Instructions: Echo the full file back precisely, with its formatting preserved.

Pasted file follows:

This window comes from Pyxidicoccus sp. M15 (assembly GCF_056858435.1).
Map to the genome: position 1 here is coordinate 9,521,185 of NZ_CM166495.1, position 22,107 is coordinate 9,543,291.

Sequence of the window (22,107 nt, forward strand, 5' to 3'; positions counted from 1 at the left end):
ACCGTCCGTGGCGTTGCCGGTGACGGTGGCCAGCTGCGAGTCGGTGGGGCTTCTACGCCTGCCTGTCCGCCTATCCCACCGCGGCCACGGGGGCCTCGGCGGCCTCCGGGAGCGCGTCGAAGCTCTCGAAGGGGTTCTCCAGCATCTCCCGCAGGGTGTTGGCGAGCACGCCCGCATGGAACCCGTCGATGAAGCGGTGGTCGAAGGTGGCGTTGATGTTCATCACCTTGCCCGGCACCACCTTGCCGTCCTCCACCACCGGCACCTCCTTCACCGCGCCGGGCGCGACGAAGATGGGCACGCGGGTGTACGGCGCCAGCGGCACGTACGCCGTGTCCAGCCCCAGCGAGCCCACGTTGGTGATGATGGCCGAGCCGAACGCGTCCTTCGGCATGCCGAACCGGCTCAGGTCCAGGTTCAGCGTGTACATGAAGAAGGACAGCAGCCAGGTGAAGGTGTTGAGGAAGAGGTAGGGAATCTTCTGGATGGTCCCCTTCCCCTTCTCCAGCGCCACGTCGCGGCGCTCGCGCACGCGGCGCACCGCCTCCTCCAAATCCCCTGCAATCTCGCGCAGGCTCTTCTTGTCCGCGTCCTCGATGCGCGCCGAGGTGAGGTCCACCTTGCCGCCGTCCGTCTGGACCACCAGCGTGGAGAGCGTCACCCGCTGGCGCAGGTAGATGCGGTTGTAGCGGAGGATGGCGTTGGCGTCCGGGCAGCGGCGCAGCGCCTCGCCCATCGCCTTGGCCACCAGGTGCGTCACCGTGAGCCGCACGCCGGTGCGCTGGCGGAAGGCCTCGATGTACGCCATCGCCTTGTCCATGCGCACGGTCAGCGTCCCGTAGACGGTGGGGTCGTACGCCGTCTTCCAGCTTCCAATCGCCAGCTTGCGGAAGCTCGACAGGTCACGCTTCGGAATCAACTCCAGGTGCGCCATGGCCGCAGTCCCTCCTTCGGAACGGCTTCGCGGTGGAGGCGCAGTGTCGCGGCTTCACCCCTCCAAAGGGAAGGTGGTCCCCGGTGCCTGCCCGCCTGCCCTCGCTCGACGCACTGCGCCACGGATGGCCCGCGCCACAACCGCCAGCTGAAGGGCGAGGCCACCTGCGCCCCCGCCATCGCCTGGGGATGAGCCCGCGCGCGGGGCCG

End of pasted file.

This window comes from Pyxidicoccus sp. M15 (assembly GCF_056858435.1).
Map to the genome: position 1 here is coordinate 9,521,185 of NZ_CM166495.1, position 22,107 is coordinate 9,543,291.

Sequence of the window (22,107 nt, forward strand, 5' to 3'; positions counted from 1 at the left end):
ACCGTCCGTGGCGTTGCCGGTGACGGTGGCCAGCTGCGAGTCGGTGGGGCTTCTACGCCTGCCTGTCCGCCTATCCCACCGCGGCCACGGGGGCCTCGGCGGCCTCCGGGAGCGCGTCGAAGCTCTCGAAGGGGTTCTCCAGCATCTCCCGCAGGGTGTTGGCGAGCACGCCCGCATGGAACCCGTCGATGAAGCGGTGGTCGAAGGTGGCGTTGATGTTCATCACCTTGCCCGGCACCACCTTGCCGTCCTCCACCACCGGCACCTCCTTCACCGCGCCGGGCGCGACGAAGATGGGCACGCGGGTGTACGGCGCCAGCGGCACGTACGCCGTGTCCAGCCCCAGCGAGCCCACGTTGGTGATGATGGCCGAGCCGAACGCGTCCTTCGGCATGCCGAACCGGCTCAGGTCCAGGTTCAGCGTGTACATGAAGAAGGACAGCAGCCAGGTGAAGGTGTTGAGGAAGAGGTAGGGAATCTTCTGGATGGTCCCCTTCCCCTTCTCCAGCGCCACGTCGCGGCGCTCGCGCACGCGGCGCACCGCCTCCTCCAAATCCCCTGCAATCTCGCGCAGGCTCTTCTTGTCCGCGTCCTCGATGCGCGCCGAGGTGAGGTCCACCTTGCCGCCGTCCGTCTGGACCACCAGCGTGGAGAGCGTCACCCGCTGGCGCAGGTAGATGCGGTTGTAGCGGAGGATGGCGTTGGCGTCCGGGCAGCGGCGCAGCGCCTCGCCCATCGCCTTGGCCACCAGGTGCGTCACCGTGAGCCGCACGCCGGTGCGCTGGCGGAAGGCCTCGATGTACGCCATCGCCTTGTCCATGCGCACGGTCAGCGTCCCGTAGACGGTGGGGTCGTACGCCGTCTTCCAGCTTCCAATCGCCAGCTTGCGGAAGCTCGACAGGTCACGCTTCGGAATCAACTCCAGGTGCGCCATGGCCGCAGTCCCTCCTTCGGAACGGCTTCGCGGTGGAGGCGCAGTGTCGCGGCTTCACCCCTCCAAAGGGAAGGTGGTCCCCGGTGCCTGCCCGCCTGCCCTCGCTCGACGCACTGCGCCACGGATGGCCCGCGCCACAACCGCCAGCTGAAGGGCGAGGCCACCTGCGCCCCCGCCATCGCCTGGGGATGAGCCCGCGCGCGGGGCCG